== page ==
There is a general belief that war’s nature is incapable of change. This is not entirely correct but it is a wholly understandable belief. As Clausewitz wrote, “The nature of war is complex and changeable … its nature influences its purpose and its means” [Emphasis added].[viii] When viewed as a whole, war’s nature is not “immutable” but it does contain parts that are unlikely to ever disappear. This can be a source of confusion. What is usually being conveyed by the phrase “war’s immutable nature” is that the fundamental elements found within Clausewitz’s wondrous Trinity (wunderliche dreifaltigkeit) of enmity, chance, and purpose, as well as the friction inherent in all wars, do not change into something else, whereas elements of war’s character do change and have even vanished completely.[ix] Every war in history, including the “Second Intifada” has been a slave to these ever-present elements. However, and importantly, enmity, chance, purpose, and friction do not have fixed quantities, which is why “immutable” or “inalterable” are not wholly correct descriptions of the nature of war. As a whole, the nature of war can be understood as the “fundamental cause and effect relationships involving the forces of purpose, chance, and hostility.”[x] This Clausewitzian perspective of war’s nature simply points out that war and warfare have always been and will likely remain social, political, passionate, violent, and fortuitous. It also implies that war’s character – from culture to doctrine to weapon systems – will have an effect on how great or how little elements of the Trinity may fluctuate, though any fluctuation that may occur amongst and between these elements does not imply a change in their existence (they have always been and will likely remain present). Rather it implies shifts in their influence and power, which has historically been shown to impact war’s character. War is something “more than a simple chameleon because not only do its external features change, its internal ones do as well. Indeed, there is an intimate relationship between the two: they are essentially inseparable. What happens in one has to be reflected in the other.”[xi] Plainly stated, as nature affects character, the opposite is also true, even if to a limited and unquantifiable extent — enmity, chance, and purpose cannot be accurately measured. Nonetheless, in the main it is the character of war, not its nature, that one can point to as the culprit for current incertitude. This has led to, among others, the birth and nurturing of dubious terms.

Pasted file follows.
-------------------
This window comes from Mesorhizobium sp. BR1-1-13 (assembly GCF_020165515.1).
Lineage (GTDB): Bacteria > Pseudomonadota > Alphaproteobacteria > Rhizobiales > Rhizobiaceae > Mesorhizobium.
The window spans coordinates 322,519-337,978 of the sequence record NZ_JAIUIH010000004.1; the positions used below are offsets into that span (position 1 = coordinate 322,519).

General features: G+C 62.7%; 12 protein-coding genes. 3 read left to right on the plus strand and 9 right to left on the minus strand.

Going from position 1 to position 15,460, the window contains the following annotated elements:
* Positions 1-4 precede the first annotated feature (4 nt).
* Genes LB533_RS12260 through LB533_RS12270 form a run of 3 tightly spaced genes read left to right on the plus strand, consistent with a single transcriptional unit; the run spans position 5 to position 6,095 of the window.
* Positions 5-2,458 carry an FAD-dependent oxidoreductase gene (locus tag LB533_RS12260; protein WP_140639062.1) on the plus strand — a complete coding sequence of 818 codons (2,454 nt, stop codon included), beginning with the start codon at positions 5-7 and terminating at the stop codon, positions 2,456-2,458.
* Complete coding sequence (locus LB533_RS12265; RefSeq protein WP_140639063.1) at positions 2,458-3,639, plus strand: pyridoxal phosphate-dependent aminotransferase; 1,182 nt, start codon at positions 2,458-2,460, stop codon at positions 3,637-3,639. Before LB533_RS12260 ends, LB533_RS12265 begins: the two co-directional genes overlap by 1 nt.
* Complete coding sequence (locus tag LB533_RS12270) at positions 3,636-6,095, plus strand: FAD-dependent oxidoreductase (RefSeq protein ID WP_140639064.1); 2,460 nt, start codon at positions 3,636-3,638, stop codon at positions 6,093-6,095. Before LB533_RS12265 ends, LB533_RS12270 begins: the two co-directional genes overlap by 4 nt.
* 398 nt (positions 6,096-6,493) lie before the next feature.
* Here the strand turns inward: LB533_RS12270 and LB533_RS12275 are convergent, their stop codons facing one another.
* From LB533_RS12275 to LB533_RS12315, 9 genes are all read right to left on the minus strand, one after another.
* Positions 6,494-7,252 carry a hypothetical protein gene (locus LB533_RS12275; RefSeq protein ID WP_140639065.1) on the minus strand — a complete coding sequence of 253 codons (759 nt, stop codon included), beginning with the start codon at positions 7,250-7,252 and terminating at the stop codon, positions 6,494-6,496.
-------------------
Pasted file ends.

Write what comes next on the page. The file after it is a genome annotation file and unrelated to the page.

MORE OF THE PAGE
Source of the Armed Rebellion
Revealing the core reason why Israelis and Palestinians engaged in five years of violence is another element that is critical to understanding the problems generated by the use of Intifada. As will be shown, the violence was not a “popular uprising” fought for the far too-simplistic assertions of religion, economics, or territory. As ineluctable elements of human nature, all people are political animals. It is the combination of people and politics that not only provides the two main reasons for the violence between 2000 and 2005, but also for the continual existence of all wars. That man is a political animal driven by “pressure of three of the strongest motives, fear, honor, and interest”, has been a relatively accepted assertion since antiquity.[xii] Though, as we shall see below, even the “three strongest motives” for war are part of a larger whole. To be sure, there are counterarguments that politics represents the root of all wars. For some, entities violently engage one another in pursuit of policy as a result of a miscellany of attributes — from biology and resources to culture, ideology, religion, and economics. There is merit in such views, though to a limited extent. For example, sociobiologists argue that aggression provides the main reason for the continuation of wars. Aggression is in fact a veritable component of human nature. However, the argument that human aggression is why people fight for policy ends is tenuous, for there is more to humanity than the primal animalistic instinct of aggression, and the notion that war is genetically based lacks scientific validity.[xiii]
Economic historians such as Karl Marx, a reader of Clausewitz, believed that socio-economic injustice in the form of capitalism kept the international political system on the brink of war. However, sociobiologists and economic historians, among others, do not give proper attention to the substantial human ability to reason. For example, the mentors and “spiritual guides” of Palestinian suicide bombers, as well as Israeli political and military leaders who authorize, devise, and execute targeted killings or military raids, engage in logical cost-benefit analysis more than they do aggression. That is, when entities employ violence for the ends of policy, they do so as a result of logical thought. As Michael Howard has noted, “The calculations of advantage and risk … that statesmen make before committing their countries to war are very remotely linked, if at all, to the tribal machismo ...”[xiv]